The degree to which you will enjoy Celeste and Jesse Forever solely depends on how ensorcelled you are by the luminous Rashida Jones. If you love her, this movie is a moderately effective slice-of-life rom-com-dram. If you think she’s just okay (or worse), you’re left to find enjoyment with Andy Samberg giving a fake handjob to a tube of lip Vaseline. 

Jones, who co-wrote with Will McCormack, makes some classic first-time screenwriter blunders, including giving almost every character a stupid name (when was the last time you were in a room with both a Tucker and a Celeste?) and giving everyone fancy weird careers (have you ever met a “trend forecaster?”). Considering the strength of the movie is displaying the authentic, messy nature of real-life romance, these weird quirks (we haven’t even gotten to the tarty pop star yet) work in direct opposition to the film’s goal. What’s left is a breakout display of what Jones is capable of buried in a coat of hipster nonsense.

Celeste (Jones) and Jesse (Samberg) were high-school sweethearts who got married too young and divorced too fast. They remain best friends, despite the whole failed marriage thing. They see each other every day, still live together and still end conversations with “I love you.” This understandably freaks out their best friends Beth (Ari Graynor) and Tucker (Eric Christian Olsen), who feel like they are emotionally stunting themselves.

After a few months of separation, Jesse boffs Veronica (Rebecca Dayan); it’s not quite a rebound, as he really likes her, but their relationship gets off to a rocky start what with him being still legally married to and obviously still in love with Celeste. When she is told by Jesse that his thing with Veronica is like “for real” for real, Celeste launches on an introspective journey aided by her gay business partner (Elijah Wood) and a Britney Spears clone (Emma Roberts) who winds up a gay icon because of a logo that looks like anal sex. Oh, you wacky indie, you!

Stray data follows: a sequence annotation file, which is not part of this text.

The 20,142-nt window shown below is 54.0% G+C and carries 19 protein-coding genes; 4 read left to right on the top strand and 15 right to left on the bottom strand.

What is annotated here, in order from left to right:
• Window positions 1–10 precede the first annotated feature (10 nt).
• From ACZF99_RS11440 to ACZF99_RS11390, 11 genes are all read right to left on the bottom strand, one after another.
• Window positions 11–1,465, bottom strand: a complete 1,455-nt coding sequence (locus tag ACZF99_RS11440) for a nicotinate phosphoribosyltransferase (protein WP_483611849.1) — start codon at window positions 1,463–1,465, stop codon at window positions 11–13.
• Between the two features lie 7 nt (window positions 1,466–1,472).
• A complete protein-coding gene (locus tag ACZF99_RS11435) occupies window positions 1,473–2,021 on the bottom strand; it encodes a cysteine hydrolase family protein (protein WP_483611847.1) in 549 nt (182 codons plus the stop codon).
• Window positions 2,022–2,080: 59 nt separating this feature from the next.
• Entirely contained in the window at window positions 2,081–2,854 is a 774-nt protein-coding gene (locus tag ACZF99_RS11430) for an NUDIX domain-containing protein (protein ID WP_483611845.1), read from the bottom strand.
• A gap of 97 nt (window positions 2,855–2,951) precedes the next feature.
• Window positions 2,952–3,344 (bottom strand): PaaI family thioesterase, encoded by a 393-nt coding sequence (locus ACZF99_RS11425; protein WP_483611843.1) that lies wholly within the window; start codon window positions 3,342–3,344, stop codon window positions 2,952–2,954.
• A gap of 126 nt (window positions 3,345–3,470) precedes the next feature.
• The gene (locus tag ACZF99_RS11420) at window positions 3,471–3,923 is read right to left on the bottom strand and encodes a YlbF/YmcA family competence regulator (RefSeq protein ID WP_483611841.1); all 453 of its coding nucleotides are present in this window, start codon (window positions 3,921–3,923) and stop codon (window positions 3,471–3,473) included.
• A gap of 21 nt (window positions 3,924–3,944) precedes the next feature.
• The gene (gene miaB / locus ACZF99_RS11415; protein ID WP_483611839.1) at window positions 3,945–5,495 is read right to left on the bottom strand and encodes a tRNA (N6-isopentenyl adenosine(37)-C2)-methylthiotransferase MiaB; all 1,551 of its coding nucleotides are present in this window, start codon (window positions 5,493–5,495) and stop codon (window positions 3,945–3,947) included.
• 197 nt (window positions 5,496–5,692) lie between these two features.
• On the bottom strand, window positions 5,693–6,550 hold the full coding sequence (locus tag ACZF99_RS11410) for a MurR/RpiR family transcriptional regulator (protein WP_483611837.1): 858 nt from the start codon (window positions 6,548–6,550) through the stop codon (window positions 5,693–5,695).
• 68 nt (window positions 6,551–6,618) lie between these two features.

There are problems beyond the shoehorned quirk: Samberg is painfully uncomfortable being “real,” the relationship between Veronica and Jesse is woefully underexplored and director Lee Toland Kreiger seems to want his film to look like someone scrolling through Facebook photos of fake eyeglass-wearing, navel-gazing, trendy doucehbags. Then there’s the inherent problem with the “lesson” that Jones seems to come to, which is that she should have settled for the lazy, penniless, emotionally juvenile Jesse because she “loved him.” Why?

Jones almost pulls it all together with her performance, which vacillates between awkward comedy and beautiful introspection. She’s as comfortable climbing into a trash can as she is grappling with her inherent need to be right all the time. It’s a great performance in an average-at-best movie, which is sad, considering Jones deserves to be more beloved than she currently is.

Celeste and Jesse Forever wanted to be a dourer When Harry Met Sally but plays more like The Breakup re-enacted by customers at a Whole Foods. Still, it’s just barely worth seeing if you jones for Jones, which more people should do these days.

Grade = C+

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